The Wolverine

September 2012

The Wolverine: Covering University of Michigan Football and Sports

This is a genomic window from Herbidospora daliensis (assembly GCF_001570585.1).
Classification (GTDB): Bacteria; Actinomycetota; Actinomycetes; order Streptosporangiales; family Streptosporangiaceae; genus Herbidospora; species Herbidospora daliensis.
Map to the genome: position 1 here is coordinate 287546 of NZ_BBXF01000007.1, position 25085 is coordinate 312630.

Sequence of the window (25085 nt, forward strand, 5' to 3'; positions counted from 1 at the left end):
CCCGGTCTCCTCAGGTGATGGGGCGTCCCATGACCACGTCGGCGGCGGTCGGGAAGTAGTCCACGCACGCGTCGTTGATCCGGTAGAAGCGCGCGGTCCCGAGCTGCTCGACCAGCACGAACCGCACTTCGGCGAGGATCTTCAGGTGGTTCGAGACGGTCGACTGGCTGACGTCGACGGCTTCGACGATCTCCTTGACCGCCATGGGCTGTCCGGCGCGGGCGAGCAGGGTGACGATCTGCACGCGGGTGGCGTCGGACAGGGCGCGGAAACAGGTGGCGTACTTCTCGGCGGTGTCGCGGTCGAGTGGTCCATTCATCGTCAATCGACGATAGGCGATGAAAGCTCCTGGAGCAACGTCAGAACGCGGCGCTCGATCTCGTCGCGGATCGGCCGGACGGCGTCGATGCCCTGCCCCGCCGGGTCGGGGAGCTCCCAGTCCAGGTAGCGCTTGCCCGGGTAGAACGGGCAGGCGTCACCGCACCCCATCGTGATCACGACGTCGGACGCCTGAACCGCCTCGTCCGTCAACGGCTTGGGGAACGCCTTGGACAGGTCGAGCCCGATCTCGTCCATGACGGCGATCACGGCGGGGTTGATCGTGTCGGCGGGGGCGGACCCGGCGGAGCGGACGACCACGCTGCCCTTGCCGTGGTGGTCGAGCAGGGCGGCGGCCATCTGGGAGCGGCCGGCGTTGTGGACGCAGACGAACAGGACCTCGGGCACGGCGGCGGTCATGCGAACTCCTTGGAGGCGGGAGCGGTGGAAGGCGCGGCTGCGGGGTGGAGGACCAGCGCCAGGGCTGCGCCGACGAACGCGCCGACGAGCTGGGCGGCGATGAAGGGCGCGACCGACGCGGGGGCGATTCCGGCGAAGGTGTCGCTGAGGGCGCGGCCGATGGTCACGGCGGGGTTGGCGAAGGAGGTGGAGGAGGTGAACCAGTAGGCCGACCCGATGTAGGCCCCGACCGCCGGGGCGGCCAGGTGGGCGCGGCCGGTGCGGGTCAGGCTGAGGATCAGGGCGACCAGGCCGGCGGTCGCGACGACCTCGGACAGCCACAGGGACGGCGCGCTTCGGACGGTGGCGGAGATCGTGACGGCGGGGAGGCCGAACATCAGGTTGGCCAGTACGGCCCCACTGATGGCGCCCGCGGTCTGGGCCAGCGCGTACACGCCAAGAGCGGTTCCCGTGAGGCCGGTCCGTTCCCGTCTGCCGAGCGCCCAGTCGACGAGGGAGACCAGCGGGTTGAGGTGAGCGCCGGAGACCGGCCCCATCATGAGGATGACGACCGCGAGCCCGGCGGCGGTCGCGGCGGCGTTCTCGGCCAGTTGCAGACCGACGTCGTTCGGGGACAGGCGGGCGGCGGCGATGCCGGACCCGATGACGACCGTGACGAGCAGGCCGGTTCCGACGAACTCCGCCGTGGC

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WHERE ARE THEY NOW? Linebacker Sam Sword Now Teaches The Lessons He Learned At Michigan lades over the years, even predating his playing days at U-M. He was a second-team prep All-American at Saginaw (Mich.) Arthur Hill before becoming a first-team All-Big Ten line- backer in 1997, one of the Wolverines' best-ever tacklers and the Roger Zat- koff Award winner as Michigan's best linebacker in 1997 and 1998 before en- joying a four-year NFL career. Now a math teacher and advisor at F ormer Michigan linebacker Sam Sword has earned several acco- BY CHRIS BALAS Hastings Youth Academy, a juvenile center for high-risk youth near Palm Coast, Fla., Sword has added "mentor" to his lengthy list of accomplishments, calling it one of his most important yet. One of his duties in that role is to teach, and one of the lessons he preaches is that everybody makes mistakes — it's learning from them that helps define an individual. Sword himself was a regular mem- ber of the pre-breakfast club for way- ward Wolverines, at least early in his career. Young and admittedly naïve, he came to Michigan after flirting heavily with Michigan State, where some of his former Saginaw Arthur Hill team- mates played. Head coach Lloyd Carr wouldn't give up on him, however, making frequent visits and staying in contact during his recruitment. Like many 17- or 18-year-olds, Sword finished his career with 377 tackles — which ranks eighth on Michigan's all-time list — and was twice named the Wolverines' top linebacker (1997 and '98). PHOTO BY PER KJELDSEN just awesome. I know that I can call him and that if I don't call and check in, I know he'll check in expecting me to call him. It's great to have that rela- tionship with your coach." The tutelage is one of the reasons Sword had illusions of playing and starring early on the biggest stage. He'd sulk at times when things didn't go his way, not realizing what he grew to know when he got older — when he was getting lectured, he was being taught lessons that would help him on the field and in life. "I was a frequent visitor to the 6 a.m. Stadium club," he quipped. "But Lloyd, he's my second father up there. I'm blessed to have two, my dad big Sam in Saginaw and Lloyd in Ann Ar- bor. I think we really got close when I was in trouble at Michigan, walking and talking to him those mornings, just getting to know him, him getting to know me even more. "We have a lifelong friendship that's 92 THE WOLVERINE SEPTEMBER 2012 that Sword has dedicated a good por- tion of his life to helping underprivi- leged and troubled youth. He was a frequent visitor to Mott Children's Hospital in Ann Arbor during his playing days, bringing smiles to kids' faces when he wasn't devoting time to school or football. He became a fixture in the community during NFL stints in Oakland and Indianapolis over four years, talking with children about stay- ing on the straight and narrow and finding outlets to stay out of trouble. Sports happened to be Sword's es- cape growing up in Montgomery, Ala., and during his high school years in Saginaw. Both cities proved to have their challenges and, like most kids, Sword had his moments of weakness. Though he avoided the worst of it, two of his brothers and six nephews spent time in prison. Four of the latter are still locked up in Alabama, he noted somberly. and Saginaw, two areas where there's a lot of trouble, I wanted to do some- thing to help kids and prevent them from getting in trouble where I would be doing them a service," he said. "I felt I was blessed to come from the type of environment I came from, to be able to play college football and go to a big school like the University of Michigan. I want to help the young kids realize there are consequences be- hind decisions they make, and there's a better way. It doesn't really matter where you come from. To me, that's an excuse. "Me, I just got involved with sports "After growing up in Montgomery at a young age. I followed my brother to baseball practice one day and from there I just caught the bug. Now I'm teaching kids it doesn't even have to be sports — just find something to do af- ter school, join a club. I will encourage them to participate in a sport, because you learn how to work with other peo- ple, the value of teamwork and being accountable for your actions. There are a lot of life lessons you can learn." The value of selflessness, for exam- ple. Michigan's 1994 team might have

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